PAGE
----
It was at the 1984 Geneva auto show where Ferrari first unveiled the 288 GTO, meaning the car Ferrari calls its first supercar is now four decades old.

The 288 GTO was born back when those three famous letters still held some motorsports credibility at the automaker. The O stands for Omologato, the Italian word for “homologation,” as the 288 GTO was a homologation special for a race car designed for Group B competition.

It also meant that the car was the spiritual successor to another GTO, the legendary 250 GTO from two decades earlier. The triple side vents and ducktail rear spoiler from the earlier icon were even repeated.

When the 288 GTO was conceived in the early '80s, time constraints and commercial considerations caused Ferrari to use the lesser 308 GTB as the basic starting point. A new body styled by Pininfarina added a more muscular look while reducing weight thanks to a combination of carbon-fiber and Kevlar-reinforced fiberglass panels. It was the first time the latter was used on a road car. Ferrari quoted a dry weight of 2,557 pounds for the 288 GTO.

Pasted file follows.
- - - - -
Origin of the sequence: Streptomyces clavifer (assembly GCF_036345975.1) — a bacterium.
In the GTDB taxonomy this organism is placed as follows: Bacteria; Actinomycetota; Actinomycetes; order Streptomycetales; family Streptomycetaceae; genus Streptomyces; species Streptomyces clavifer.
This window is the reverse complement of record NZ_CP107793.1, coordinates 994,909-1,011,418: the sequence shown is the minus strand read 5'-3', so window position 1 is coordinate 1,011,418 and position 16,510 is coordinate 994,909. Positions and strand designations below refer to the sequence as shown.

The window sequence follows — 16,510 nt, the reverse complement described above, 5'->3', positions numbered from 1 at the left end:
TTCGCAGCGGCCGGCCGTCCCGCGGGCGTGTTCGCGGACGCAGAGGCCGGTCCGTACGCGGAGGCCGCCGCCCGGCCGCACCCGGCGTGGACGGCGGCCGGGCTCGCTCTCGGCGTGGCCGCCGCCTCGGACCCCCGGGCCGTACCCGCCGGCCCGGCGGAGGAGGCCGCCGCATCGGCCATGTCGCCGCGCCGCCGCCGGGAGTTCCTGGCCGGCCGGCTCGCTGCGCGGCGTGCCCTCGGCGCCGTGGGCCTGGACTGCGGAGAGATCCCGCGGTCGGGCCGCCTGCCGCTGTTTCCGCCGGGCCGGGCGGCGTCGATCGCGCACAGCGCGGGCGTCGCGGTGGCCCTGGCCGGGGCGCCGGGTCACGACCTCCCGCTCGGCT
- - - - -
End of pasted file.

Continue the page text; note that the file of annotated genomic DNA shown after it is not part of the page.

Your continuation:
Ferrari 288 GTO

Ferrari 288 GTO

The engine was a twin-turbocharged 2.9-liter V-8 that delivered 394 hp. It was mounted longitudinally behind the rear seats and powered the rear wheels via a 5-speed manual transmission. That transmission was similar to the one used in Ferrari’s Formula 1 car at the time, as were the 288 GTO's brake and suspension components.

Performance estimates included a 0-62 mph time of 4.9 seconds, a quarter-mile time of around 12.7 seconds, and a top speed of 189 mph.

Group B was disbanded before any 288 GTOs could race, but Ferrari still got around to building 272 examples of the car. That's actually 72 more than what Ferrari originally needed under the homologation rules.

To help celebrate the 288 GTO's 40th anniversary, Ferrari will host the GTO Legacy Tour this fall. Similar to the tour held last year to celebrate the F40, this year's tour will meander through the Italian Dolomites before ending up in Maranello for a parade around Ferrari's Fiorano test track.